Over the years I’ve helped a lot of companies with their salesforce implementations, as well as been part of internal IT implementation teams. In the next few posts, I discuss patterns I’ve seen that have told me that an implementation is headed for trouble. I also discuss actions you should take to get your cloud implementation back on course before things seriously derail.
An executive stakeholder that doesn’t believe in (or understand) cloud-based solutions: Either one of the executives wasn’t fully bought in to the purchasing decision, or he/she came in after the decision was already made and the implementation has already started. Now that you’re making progress, this person can slow things down by asking basic questions that everyone else thought was already addressed, or ask to re-evaluate the decision.
The project owner and executive sponsor who greenlighted the project need to proactively educate the new person on the history behind what business challenges and vendor evaluations led to the current selection. Catch the person up to the plan and its benefits. Maybe let them know what (in-house or other vendor) solutions you’ve already evaluated and why those didn’t work, or at least be able to address those types of questions.
If the executive was already at your company when the decision was made, but has concerns because they weren’t part of the discussion, you need to make sure their concerns are heard and addressed. (And, yes, they should’ve been involved from the beginning.)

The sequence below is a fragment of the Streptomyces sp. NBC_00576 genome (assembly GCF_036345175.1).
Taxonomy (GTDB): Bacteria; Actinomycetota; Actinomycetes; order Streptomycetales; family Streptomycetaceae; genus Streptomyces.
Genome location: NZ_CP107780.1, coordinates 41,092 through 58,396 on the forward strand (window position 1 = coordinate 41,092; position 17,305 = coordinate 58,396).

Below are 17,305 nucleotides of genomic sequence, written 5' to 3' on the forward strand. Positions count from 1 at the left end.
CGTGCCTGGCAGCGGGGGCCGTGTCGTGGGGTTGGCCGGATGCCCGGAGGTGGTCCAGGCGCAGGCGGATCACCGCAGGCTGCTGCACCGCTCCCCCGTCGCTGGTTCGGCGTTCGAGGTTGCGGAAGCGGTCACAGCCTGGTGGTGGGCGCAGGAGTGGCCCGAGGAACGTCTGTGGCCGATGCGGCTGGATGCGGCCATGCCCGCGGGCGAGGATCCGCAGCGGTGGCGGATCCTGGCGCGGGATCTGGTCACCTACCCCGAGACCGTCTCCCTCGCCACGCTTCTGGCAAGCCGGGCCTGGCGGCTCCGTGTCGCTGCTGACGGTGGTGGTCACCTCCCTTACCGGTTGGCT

The assumption here is that the person will go along with it. Most of the time, this happens. But, once in a while you get a person who, for perfectly rational reasons (to them), may not.
In a more troublesome scenario, the unbelieving stakeholder may understand what cloud-based solutions do, but doesn’t trust the vendor with your company’s data (which is one point of using a hosted solution). A custom, in-house solution is then proposed (usually if the person is in IT or Engineering) instead of the cloud-based application. Some may even propose a mirrored-but-custom-and-in-house solution so data is kept up-to-date in your local environment. This could happen despite the de-brief discussed previously.
In this situation, you (with the help of the vendor’s account team) need to understand where the discomfort is coming from, and offer up proof that the data is safe, there are similar companies in your space that are doing this, the strategic benefits to going in this direction, and that the risk in trusting a vetted vendor is balanced by the time your company will save from pulling engineers off of other projects to build something that already exists. Maybe this stakeholder has brought up some good points, but if you’ve done your homework (I hope you have), you should have faced those concerns before also.